FTX founder and former CEO Sam Bankman-Fried (SBF) is seeking to have up to 10 criminal charges against him dismissed in court, months ahead of his scheduled criminal trial in October.
In court documents filed in the Southern District Court in New York on May 8, SBF’s legal team pushed to dismiss everything apart from three counts of conspiracy to commit commodities fraud, conspiracy to commit securities fraud, and conspiracy to commit money laundering.
Sam Bankman-Fried has filed motions to dismiss all but three charges in the criminal case against him.
The charges he is not contesting atm are:
5. Conspiracy to commit commodities fraud
6. Conspiracy to commit securities fraud
11. Conspiracy to commit money laundering pic.twitter.com/0Dk1zxEw4j
— Molly White (@molly0xFFF) May 9, 2023
Commenting on the move, crypto researcher Molly White suggested that “at least part of it seems to come down to the fact that additional charges were added after SBF’s extradition agreement was made.”
SBF was initially extradited to the U.S. from the Bahamas to face eight criminal charges of alleged fraud and money laundering; however, his legal team is arguing that the four of the five additional charges that were since been added from February “violates the Treaty’s rule of specialty provision.”
Under the “rule of specialty,” the requesting state (the U.S.) is generally bound to trial the extradited offender (SBF) only for the offense for which they were extradited.
“During the extradition proceedings in The Bahamas, it was the understanding of all parties in court, coram judice¸ and the Court itself, that the specialty provisions applied notwithstanding the use of the simplified procedure. There was no waiver of the rule of specialty. To the contrary, there was an express acknowledgment that it applied,” the lawyers argued.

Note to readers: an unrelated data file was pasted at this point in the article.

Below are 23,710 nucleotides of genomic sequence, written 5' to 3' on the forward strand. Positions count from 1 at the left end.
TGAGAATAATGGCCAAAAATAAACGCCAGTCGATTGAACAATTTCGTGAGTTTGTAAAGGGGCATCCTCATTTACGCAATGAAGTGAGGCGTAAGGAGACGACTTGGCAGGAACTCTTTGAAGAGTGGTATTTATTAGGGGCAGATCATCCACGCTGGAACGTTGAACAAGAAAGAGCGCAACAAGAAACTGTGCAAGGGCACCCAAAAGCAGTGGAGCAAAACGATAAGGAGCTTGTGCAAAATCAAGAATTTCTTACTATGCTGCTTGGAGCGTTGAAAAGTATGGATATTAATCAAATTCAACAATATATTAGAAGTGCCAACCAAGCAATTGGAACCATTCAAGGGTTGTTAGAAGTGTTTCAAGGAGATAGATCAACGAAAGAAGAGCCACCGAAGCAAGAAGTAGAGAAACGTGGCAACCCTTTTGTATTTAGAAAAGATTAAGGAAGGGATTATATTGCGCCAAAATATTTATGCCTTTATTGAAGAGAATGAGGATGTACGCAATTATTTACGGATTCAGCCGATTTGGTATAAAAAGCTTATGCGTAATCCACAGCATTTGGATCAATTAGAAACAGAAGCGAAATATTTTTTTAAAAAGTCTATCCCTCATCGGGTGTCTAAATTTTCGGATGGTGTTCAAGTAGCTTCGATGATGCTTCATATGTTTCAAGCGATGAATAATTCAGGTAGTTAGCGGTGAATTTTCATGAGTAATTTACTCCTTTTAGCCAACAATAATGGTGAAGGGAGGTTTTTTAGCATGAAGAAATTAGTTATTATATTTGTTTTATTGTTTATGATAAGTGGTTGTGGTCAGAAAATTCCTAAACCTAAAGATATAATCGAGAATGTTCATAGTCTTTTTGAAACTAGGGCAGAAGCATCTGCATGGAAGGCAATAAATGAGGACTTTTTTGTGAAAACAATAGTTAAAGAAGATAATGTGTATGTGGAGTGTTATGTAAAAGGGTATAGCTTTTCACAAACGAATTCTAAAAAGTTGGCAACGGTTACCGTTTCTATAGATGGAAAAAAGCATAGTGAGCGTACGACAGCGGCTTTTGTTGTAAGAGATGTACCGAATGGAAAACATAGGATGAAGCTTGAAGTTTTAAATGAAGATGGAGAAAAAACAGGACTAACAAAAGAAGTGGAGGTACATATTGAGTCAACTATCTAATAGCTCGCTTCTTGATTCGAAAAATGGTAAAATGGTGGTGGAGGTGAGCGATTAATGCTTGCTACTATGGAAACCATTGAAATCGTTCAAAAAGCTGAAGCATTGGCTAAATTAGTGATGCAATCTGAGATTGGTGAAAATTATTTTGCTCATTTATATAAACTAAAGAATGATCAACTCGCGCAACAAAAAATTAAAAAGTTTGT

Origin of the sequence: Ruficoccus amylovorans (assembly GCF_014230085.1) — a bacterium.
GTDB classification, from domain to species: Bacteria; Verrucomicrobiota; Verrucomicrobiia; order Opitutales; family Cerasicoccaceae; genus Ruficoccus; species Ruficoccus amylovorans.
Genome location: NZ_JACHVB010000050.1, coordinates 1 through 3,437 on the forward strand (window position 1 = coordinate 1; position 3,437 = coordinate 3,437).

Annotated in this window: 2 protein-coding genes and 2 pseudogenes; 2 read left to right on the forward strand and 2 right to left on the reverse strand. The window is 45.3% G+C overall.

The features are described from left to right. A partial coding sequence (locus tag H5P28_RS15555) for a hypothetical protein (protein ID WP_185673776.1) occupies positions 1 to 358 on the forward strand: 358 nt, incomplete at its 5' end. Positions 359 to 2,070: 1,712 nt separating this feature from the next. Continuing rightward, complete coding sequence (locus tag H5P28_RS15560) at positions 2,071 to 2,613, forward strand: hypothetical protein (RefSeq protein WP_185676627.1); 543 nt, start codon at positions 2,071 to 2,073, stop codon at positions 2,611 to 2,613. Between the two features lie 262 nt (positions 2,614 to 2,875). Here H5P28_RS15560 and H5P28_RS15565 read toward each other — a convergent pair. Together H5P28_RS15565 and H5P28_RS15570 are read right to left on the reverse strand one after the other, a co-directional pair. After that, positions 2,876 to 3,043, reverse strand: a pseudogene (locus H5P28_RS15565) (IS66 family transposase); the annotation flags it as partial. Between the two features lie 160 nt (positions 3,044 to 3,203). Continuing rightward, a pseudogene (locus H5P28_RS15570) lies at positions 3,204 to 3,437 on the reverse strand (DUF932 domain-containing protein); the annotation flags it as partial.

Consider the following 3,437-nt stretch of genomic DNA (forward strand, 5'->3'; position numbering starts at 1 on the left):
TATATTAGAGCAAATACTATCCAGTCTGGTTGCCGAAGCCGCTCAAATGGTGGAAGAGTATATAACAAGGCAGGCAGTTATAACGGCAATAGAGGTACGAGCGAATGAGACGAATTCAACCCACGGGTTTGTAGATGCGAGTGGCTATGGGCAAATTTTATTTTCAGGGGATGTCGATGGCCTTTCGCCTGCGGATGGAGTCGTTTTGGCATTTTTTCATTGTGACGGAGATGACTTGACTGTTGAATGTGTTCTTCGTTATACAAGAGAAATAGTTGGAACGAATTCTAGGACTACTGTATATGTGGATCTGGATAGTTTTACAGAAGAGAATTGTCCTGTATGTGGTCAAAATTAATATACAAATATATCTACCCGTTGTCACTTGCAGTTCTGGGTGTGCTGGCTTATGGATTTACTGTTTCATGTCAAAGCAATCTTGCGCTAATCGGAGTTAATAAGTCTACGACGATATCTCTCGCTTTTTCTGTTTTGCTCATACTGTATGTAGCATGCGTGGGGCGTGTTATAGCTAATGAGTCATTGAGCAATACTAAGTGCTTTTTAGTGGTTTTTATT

SBF arriving to court to be arraigned on 5 new charges since his original indictment. Hearing starts at 11a pic.twitter.com/x8HBsWVbFv
— Dawn Giel (@DawnGiel) March 30, 2023
These four charges include conspiracy to commit bank fraud and other individual wire fraud charges related to his alleged actions at FTX and Alameda. The most recent charge added, on March 28, concerns the alleged $40 million bribery of a Chinese government official.
Aside from this, SBF’s lawyers are also seeking to dismiss other charges relating to “conspiracy to defraud the United States” and charges relating to wire fraud and conspiracy to commit wire fraud, arguing there has been a failure to state an adequate offense in these counts.
According to his legal team, the initial indictment sent via a Diplomatic Note fails to properly “specify the violation” relating to campaign financing laws, and it also doesn’t “reference any U.S. bank accounts, including any bank accounts affiliated with FTX or Alameda” relating to the wire fraud charges.
U.S. District Judge Lewis Kaplan will hear arguments on June 15 on this dismissal request, and prosecutors will have until May 29 to respond.
Related: FTX bankruptcy judge approves sale of LedgerX
Despite the rest of SBF’s inner circle all pleading guilty and agreeing to cooperate with prosecutors, the man himself has pleaded not guilty to the charges laid against him.
SBF has been on house arrest in his parent’s home in Paolo Alto since December. Recently Judge Kaplan approved taps on SBF’s parents’ phones as a way of meeting bail conditions, despite SBF’s legal team requesting a revision.
Magzine: Best and worst countries for crypto taxes — Plus crypto tax tips
Update (May 9, 4:14 am UTC): This article has been updated to include more information about which counts the lawyers are seeking to dismiss and the arguments behind the motion.